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More police needed in Negril, says chamber of commerce

Published:Tuesday | March 29, 2016 | 12:00 AMClaudia Gardner
Daniel Grizzle
Adrian Hamilton

Western Bureau:

With crime now an unwelcome aspect of life in their town, members of the Negril Chamber of Commerce (NCC) are bemoaning a steady decrease in the number of police personnel assigned to the Negril Police Division.

According to the chamber, a decade ago, the town had 120 police personnel and with crime now far more worrisome, the population significantly larger and twice the number of visitors coming to the town, the number has been reduced to a mere 75.

"About 10 years ago, we had 120 police. Not only did we have 120 police officers, we had two inspectors, and I think at that time we had four sergeants; the management team was there ... . A couple of months ago, we had (only) 60," said co-founder of the NCC, businessman Daniel Grizzle, during a Gleaner forum on job creation, investment and growth, held in Negril, Westmoreland, last week.

"Not only have we doubled the hotel rooms, we have tripled the (number of) residents. You only have 75 (officers) because we have been raising hell, and Mr (Peter) Bunting has helped us out," Grizzle added.

Bunting was the minister of national security in the previous Government, which was removed from office last month.

Grizzle said the inadequate number of police personnel had also resulted in an increase in cases of tourist harassment on the Negril beach.

He recommended that the police revisit their deployment plans to coincide with the time of day that harassers tend to flock to the beach.

"You talk about the harassers on the beach ... the criminals - what are the times they are out, especially on the beach? From 6:30 in the morning, and again they are there from six in the evening to 12 at night, and these are the times when the police patrol is not on the beach," said Grizzle.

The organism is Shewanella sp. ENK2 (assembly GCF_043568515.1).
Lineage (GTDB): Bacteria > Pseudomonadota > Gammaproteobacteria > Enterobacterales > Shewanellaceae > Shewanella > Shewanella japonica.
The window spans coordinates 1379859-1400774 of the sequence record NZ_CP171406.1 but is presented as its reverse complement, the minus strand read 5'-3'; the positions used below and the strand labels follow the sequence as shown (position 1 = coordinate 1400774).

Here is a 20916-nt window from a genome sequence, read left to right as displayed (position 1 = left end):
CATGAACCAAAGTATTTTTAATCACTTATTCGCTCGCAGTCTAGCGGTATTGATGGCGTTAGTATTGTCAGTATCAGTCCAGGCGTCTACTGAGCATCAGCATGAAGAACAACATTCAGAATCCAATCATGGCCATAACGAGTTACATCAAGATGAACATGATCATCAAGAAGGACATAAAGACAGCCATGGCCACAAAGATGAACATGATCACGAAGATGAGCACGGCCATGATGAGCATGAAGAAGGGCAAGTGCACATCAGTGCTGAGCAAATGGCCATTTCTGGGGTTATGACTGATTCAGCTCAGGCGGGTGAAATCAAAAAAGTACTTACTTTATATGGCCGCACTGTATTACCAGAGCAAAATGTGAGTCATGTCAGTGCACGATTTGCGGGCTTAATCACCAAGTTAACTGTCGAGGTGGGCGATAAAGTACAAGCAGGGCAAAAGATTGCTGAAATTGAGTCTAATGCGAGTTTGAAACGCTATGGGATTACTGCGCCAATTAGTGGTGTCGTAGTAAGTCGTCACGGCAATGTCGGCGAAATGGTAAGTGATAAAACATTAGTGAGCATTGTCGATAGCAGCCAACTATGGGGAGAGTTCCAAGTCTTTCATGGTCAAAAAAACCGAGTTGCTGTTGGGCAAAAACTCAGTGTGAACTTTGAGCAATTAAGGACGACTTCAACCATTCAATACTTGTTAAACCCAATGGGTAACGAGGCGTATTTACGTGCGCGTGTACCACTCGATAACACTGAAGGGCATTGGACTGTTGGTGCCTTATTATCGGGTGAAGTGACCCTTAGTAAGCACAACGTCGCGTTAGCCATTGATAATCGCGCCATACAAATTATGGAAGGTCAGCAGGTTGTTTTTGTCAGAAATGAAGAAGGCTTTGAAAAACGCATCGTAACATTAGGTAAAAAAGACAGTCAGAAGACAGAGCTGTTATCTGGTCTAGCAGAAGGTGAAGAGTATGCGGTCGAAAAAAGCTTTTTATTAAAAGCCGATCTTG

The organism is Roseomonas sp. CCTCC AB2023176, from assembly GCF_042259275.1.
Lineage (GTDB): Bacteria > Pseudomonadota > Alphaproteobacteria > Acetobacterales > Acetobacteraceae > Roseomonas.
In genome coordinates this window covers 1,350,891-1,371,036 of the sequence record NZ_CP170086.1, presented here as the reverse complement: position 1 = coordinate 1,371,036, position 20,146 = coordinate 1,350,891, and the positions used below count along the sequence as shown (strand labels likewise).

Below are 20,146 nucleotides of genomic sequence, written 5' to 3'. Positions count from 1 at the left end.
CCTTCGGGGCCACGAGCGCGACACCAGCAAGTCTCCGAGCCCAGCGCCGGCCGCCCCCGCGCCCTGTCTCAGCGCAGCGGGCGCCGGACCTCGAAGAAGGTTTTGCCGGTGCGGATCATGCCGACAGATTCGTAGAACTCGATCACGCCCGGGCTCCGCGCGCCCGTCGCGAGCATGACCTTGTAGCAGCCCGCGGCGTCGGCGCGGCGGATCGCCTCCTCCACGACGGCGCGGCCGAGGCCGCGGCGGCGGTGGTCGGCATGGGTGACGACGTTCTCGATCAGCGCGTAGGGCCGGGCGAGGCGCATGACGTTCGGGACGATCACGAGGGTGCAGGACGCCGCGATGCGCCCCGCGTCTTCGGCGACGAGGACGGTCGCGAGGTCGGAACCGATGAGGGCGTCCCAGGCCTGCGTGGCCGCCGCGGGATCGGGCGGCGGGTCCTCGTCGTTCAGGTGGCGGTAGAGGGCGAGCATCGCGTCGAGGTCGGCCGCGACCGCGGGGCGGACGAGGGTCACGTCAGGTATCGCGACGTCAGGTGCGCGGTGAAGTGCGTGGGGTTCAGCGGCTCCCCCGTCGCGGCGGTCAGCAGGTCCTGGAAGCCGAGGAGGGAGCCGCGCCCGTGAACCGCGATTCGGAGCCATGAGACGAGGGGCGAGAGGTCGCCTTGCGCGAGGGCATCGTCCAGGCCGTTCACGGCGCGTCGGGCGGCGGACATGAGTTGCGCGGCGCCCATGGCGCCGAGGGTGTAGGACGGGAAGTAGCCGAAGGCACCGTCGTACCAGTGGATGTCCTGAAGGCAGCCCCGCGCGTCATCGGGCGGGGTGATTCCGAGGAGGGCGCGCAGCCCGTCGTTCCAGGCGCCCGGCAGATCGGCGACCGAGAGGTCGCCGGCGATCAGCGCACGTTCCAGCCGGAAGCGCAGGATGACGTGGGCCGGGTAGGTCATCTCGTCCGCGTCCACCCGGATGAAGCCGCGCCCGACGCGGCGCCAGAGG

"The busiest time, from 6:30 to, say, 8:30 in the morning, is when the harassers come out in full force," he added.

"We realise you have a restriction in terms of numbers, but you have to try to spread your men, because at these hours in the morning, the beach is like a busy high street; that's where most of the people are exercising, walking up and down," said Grizzle, in putting his concern to the Negril police.

"... And when a guest is staying at (a hotel) and feels intimidated to come out to the bottom of the beach, that person will say, 'Why the hell do I bother to come back? It is a beautiful place, but I cannot enjoy it.' So we appreciate what you are doing. Don't get me wrong, we are not criticising but it needs a little tweaking."

In responding to Grizzle's concern, head of the Negril police, Superintendent Adrian Hamilton, said the Jamaica Constabulary Force was pushing to get the division an ideal number of personnel for effective policing.

He said the cooperation of residents and the placement of security cameras will also be effective in curbing crime on the beach.

"We have to look at the harassment on the beach. We have created a team that operates there, and we have increased that deployment by 12, from our resources, to ensure that again we can control some of the problems that we are having there," said Hamilton.